The correspondence, which was gathered from the Leipzig University Library miscellany (signatures Ms 0345, Ms 0346, Ms 0347) includes 284 letters by Wolff to Manteuffel and 204 letters by Manteuffel to Wolff. To this are added 89 supplementary documents, including 33 letters by Manteuffel to third parties, 28 letters from third parties to Manteuffel, six letters from third parties to Wolff, a letter by Wolff to Frederick II, a letter from Wolff to an unnamed addressee and four letters between third parties, six handwritten texts by Wolff and ten other texts from third parties (tracts, opinions, reviews, inter alia; among others by Johann Friedrich Wilhelm Jerusalem, Abraham Gotthelf Kästner, and Johann Heinrich Winckler).

The correspondence, as its inventory is almost complete, is a unique piece of evidence for the late biography of Wolff and documents, through the variety of subjects discussed, how Wolff and Manteuffel positioned themselves within the political, philosophical, theological and scientific debates of the European Enlightenment. The scope of the interests discussed in the correspondence allows a contextualisation of the correspondence in the era, makes the themes of the early Enlightenment immediately apparent, and gives precise insights into the nature of personal and intellectual ties in the Republic of Letters.

Wolff, the embodiment of the “universal scholar”, and Manteuffel, as patron and representative of the learned nobility, were both involved in a far-reaching intellectual and scientific/political network organized and maintained by Manteuffel. Against this background, the edition of the correspondence promises a new appreciation of the impact of the philosophy of Christian Wolff, both in central Germany and Europe-wide, which will result in new insights for the assessment of Wolffianism.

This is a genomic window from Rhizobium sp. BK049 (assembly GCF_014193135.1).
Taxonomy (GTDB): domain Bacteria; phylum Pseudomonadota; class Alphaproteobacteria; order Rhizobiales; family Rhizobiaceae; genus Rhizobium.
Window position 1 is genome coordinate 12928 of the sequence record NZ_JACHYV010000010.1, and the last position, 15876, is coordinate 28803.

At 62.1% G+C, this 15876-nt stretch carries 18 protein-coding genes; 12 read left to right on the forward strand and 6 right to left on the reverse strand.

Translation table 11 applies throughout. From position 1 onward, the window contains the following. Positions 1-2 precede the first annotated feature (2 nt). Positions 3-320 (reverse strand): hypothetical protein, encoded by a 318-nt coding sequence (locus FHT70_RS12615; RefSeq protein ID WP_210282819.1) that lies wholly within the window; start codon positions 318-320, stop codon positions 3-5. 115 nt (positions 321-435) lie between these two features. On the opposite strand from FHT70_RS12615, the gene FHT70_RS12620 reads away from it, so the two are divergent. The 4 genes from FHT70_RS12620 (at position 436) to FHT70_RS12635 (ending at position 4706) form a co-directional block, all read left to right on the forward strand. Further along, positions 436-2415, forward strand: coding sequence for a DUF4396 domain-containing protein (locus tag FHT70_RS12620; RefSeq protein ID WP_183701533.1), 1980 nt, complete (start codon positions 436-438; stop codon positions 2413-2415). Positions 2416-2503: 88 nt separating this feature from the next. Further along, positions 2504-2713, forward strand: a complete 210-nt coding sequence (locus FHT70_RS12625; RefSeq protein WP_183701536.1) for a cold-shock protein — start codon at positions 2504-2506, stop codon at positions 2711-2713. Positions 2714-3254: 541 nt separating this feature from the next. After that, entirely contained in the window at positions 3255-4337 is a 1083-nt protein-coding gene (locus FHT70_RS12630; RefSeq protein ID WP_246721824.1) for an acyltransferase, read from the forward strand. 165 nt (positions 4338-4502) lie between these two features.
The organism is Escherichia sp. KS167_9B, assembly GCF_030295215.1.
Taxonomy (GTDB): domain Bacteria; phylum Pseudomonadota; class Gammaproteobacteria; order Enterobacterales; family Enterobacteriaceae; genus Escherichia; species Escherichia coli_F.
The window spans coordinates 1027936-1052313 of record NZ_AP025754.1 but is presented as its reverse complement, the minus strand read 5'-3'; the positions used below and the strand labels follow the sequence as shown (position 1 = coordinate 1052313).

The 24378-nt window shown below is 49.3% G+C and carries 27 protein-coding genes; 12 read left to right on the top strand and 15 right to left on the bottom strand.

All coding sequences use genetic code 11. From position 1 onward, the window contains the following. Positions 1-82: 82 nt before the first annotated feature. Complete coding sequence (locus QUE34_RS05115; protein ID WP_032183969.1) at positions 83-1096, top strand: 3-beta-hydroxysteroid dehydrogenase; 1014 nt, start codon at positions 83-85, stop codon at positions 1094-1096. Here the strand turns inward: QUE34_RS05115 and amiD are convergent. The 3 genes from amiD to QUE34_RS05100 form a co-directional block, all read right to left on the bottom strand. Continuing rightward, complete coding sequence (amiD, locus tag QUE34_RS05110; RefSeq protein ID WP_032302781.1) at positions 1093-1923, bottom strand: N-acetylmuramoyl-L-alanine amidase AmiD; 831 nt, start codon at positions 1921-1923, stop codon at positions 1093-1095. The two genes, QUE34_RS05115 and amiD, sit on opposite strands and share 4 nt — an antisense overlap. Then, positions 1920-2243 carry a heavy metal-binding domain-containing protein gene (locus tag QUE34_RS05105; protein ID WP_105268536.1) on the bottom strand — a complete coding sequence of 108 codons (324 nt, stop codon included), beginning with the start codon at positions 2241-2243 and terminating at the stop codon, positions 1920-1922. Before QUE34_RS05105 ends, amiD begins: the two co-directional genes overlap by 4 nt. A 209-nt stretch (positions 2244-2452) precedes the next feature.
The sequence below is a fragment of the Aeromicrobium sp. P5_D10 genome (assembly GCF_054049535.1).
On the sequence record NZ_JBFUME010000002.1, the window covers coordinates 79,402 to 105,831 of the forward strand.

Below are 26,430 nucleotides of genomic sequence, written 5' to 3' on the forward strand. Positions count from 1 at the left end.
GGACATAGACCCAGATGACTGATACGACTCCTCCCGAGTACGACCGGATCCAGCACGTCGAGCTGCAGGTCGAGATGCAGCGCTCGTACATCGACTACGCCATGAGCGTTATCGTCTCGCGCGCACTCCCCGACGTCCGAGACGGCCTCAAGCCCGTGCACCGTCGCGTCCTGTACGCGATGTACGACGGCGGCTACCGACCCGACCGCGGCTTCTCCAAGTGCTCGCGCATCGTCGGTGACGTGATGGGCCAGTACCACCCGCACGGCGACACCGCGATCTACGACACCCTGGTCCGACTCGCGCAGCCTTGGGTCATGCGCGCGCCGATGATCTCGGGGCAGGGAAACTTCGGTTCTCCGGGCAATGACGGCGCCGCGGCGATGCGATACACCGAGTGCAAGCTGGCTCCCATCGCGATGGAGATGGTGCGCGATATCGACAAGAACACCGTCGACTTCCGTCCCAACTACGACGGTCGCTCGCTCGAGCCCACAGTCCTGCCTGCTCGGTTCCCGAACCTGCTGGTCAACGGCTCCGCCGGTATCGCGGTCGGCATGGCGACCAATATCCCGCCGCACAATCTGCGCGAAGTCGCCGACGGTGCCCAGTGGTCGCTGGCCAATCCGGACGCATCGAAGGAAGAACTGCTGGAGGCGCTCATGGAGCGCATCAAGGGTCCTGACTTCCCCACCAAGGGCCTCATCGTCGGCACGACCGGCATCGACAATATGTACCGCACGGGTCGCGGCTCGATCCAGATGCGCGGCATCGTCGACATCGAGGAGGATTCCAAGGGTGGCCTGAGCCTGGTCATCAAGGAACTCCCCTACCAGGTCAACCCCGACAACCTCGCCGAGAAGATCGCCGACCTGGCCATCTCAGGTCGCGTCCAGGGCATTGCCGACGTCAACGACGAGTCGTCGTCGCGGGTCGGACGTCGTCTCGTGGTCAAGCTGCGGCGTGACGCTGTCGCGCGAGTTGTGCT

[] Christian Wolff

The historical-critical edition of the correspondence will provide a reliable basis for the exploration of philosophical and political Wolffianism and for Wolff’s biography in the later stages of life. At the same time, the fact that most of the supplementary documents are letters from and to Manteuffel, and are related to his correspondence with Wolff, will bring to light the outstanding role of this highly educated nobleman as the heart of an extensive network, which he developed as the instrument of a specific Wolffian culture and information policy.

The edition will be published in three volumes by Georg Olms Verlag, which, among other things, plans to publish a reprint edition of the works of Wolff.

The project is carried out within the framework of a cooperation agreement between the Martin LutherUniversity of Halle-Wittenberg and the Saxony Academy of Sciences in Leipzig. The historical-critical edition of the Wolff-Manteuffel correspondence will appear in print only in three volumes. An Open Access-Edition of the transcripts of the correspondence is available online since March, 2013. This preliminary edition will be updated after completion of the final print edition.